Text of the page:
another trick is to then use gloss medium over the top to give it a good water sparkle. futura floor polish is also another trick as a acrylic clear coat that will give that water surface look easily and cheaply!


water is tough as its one of those things that visually changes with distance. get a bit away and you dont see it as transparent any longer in most natural bodies. you might see things down in the water but the water itself does not look like a clear glass of water or poured thicker plastic water does on a layout at a few feet (which in scale is actually quite a distance). so its one of those things that you are in a little battle with you rmind's eye that expects to see something at scale that it might not be seeing in the model and thus muck up the final picture some. these little battles with what the mind expects and what the model does is always fascinating to me.





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first off, apologies for the absence, why is it that students have to come back to college after the summer ?? :) :)


that said I have made some progress on the viaduct module, in fact its almost complete (ish.. minus final details and I'm waiting for a farmhouse from plazajapan)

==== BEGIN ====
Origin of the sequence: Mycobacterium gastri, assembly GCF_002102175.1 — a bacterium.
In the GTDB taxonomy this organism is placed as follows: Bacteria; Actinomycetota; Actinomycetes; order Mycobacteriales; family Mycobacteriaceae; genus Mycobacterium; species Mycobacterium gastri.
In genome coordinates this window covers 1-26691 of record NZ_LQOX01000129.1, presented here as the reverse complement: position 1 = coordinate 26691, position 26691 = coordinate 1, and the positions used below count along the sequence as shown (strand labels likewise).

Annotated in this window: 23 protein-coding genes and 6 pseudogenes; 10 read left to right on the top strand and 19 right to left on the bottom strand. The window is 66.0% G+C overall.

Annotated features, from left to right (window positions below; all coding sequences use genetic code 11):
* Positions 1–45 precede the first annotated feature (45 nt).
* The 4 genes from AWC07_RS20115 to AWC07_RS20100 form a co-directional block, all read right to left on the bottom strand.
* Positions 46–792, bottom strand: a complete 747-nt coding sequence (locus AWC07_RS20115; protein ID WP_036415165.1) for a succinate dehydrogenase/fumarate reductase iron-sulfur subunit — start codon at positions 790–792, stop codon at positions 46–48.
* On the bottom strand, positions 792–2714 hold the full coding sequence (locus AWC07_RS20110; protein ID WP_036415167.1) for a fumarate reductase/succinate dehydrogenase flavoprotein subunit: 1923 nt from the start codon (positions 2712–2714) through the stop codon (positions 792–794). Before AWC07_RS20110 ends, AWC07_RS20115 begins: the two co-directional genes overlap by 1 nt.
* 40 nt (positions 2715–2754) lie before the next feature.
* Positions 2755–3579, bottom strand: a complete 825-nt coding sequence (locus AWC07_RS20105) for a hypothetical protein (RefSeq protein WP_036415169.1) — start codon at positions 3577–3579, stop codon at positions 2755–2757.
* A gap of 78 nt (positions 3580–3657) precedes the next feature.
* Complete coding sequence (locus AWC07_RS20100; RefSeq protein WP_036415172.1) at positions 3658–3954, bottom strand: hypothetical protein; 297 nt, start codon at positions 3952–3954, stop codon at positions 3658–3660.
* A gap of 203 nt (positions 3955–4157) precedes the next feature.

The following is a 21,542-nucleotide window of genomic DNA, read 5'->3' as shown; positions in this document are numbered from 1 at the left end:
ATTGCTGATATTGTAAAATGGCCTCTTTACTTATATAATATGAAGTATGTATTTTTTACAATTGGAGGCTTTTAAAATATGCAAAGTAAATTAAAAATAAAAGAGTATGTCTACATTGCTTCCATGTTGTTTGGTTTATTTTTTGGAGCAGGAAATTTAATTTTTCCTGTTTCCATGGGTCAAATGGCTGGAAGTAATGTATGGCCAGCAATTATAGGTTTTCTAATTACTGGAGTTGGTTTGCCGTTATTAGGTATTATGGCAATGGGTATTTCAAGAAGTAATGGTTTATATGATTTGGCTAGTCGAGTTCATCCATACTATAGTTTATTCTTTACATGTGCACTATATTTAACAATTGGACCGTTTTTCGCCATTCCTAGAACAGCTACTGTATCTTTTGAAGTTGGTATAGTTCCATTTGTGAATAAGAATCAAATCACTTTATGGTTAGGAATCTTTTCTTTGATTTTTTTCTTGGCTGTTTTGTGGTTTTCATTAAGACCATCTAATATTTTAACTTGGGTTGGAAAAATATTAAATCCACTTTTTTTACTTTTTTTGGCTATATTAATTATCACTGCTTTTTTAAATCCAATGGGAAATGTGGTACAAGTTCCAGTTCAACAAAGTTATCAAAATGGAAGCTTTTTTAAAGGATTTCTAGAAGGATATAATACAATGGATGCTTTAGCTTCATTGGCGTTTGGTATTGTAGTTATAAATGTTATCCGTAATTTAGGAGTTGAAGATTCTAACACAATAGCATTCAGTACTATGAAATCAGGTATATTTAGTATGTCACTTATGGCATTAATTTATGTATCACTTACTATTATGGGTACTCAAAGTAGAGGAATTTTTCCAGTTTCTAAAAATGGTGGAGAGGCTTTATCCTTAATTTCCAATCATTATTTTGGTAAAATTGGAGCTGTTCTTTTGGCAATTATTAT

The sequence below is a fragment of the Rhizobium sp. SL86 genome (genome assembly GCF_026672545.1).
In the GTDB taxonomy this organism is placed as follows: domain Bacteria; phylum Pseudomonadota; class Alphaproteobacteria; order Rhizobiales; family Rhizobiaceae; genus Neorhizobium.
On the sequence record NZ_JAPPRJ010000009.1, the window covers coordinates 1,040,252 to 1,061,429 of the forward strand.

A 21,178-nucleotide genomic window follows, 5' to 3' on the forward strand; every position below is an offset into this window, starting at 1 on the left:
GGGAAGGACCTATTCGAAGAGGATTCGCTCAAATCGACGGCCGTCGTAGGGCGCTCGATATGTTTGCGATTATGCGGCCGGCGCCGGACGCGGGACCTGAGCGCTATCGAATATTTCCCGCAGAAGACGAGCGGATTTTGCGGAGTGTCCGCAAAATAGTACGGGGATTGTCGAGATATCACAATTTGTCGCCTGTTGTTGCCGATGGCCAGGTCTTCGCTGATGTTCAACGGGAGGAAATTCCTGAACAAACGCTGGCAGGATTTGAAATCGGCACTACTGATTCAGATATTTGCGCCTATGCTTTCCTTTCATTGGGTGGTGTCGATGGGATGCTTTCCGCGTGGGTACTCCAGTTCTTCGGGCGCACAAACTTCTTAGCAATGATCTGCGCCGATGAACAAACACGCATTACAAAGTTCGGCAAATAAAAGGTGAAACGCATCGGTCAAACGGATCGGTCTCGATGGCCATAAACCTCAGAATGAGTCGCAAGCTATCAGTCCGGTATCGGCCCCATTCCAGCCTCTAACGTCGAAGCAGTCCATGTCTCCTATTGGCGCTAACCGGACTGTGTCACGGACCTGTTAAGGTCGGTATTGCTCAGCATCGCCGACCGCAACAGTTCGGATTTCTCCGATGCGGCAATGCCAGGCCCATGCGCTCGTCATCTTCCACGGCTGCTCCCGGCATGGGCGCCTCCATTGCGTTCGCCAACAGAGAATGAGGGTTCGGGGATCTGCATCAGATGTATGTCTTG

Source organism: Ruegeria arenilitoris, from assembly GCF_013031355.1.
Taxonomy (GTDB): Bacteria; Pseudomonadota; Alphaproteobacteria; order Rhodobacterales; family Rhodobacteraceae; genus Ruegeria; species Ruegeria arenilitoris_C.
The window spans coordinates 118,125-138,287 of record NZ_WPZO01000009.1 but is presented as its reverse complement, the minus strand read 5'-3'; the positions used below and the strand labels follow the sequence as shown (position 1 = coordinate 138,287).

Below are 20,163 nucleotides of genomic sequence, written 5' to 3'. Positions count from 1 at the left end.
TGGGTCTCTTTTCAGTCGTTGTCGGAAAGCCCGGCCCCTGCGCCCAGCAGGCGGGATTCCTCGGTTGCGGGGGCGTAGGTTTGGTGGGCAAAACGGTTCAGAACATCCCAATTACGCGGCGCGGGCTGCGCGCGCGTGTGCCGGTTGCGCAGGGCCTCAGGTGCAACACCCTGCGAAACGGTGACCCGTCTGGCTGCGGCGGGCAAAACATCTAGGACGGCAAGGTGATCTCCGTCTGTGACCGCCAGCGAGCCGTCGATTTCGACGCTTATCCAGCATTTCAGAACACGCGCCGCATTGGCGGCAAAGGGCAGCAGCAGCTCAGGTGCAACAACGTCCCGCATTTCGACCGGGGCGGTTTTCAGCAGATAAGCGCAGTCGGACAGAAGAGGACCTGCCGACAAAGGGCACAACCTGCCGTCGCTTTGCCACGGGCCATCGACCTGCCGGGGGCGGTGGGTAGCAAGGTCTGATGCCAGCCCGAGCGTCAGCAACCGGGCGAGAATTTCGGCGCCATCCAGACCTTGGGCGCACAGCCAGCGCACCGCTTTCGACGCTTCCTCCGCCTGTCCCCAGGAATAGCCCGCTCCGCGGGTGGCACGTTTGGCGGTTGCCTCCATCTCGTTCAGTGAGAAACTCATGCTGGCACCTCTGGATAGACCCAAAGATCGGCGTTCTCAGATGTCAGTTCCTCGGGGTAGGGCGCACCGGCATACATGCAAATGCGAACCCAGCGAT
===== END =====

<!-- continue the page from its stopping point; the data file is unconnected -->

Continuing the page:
Jeff, took your advice with the white glue, I think I was a little heavy with it (took 2 days to dry clear! I was getting worried!) but finally it did and I quite like the look.



I made a dam from masking tape to keep the white glue from falling off the edge of the module.. it seems to have worked.  I also too the opportunity to lay down the first layer of flock.  I now just have to ballast the approaches, fix the viaduct and plant about 30 trees on the inclines.  oh yeah plue the little details as I think of them, just made a nice order from plaza too, so that should help (and I weakened and ordered a series 381 kuroshio.. such a pretty colour!)










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I'm almost done.  I'm waiting for a farmhouse from Japan, and there are a myriad other tiny details I'd like to add, but I think its ready for the show in October (I hope I can get the other stuff ready enough by then too!!)


I also haven't decided what colour to paint the front and wood, brown, green or black I think.. any suggestions?







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What is this "done" you speak of?  :grin


It's looking really good. Maybe a touch of weathering on the viaduct?


FWIW, I'm using black on the edges of our layout; it pretty much disappears from view.

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I used black on my old layout, and it's a good color since it doesn't conflict with the scenery. I use a dark green on my current layout, and I actually like the look better, but I have a lot of green scenery along the front of most of it, so it's almost an extension of the scenery.


A dark brown would likely also work. Just avoid light or bright colors that would call attention to themselves.

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I am really enjoying this build.. It has made me realize that I should build my layout in sections like this, and just ad the rest later!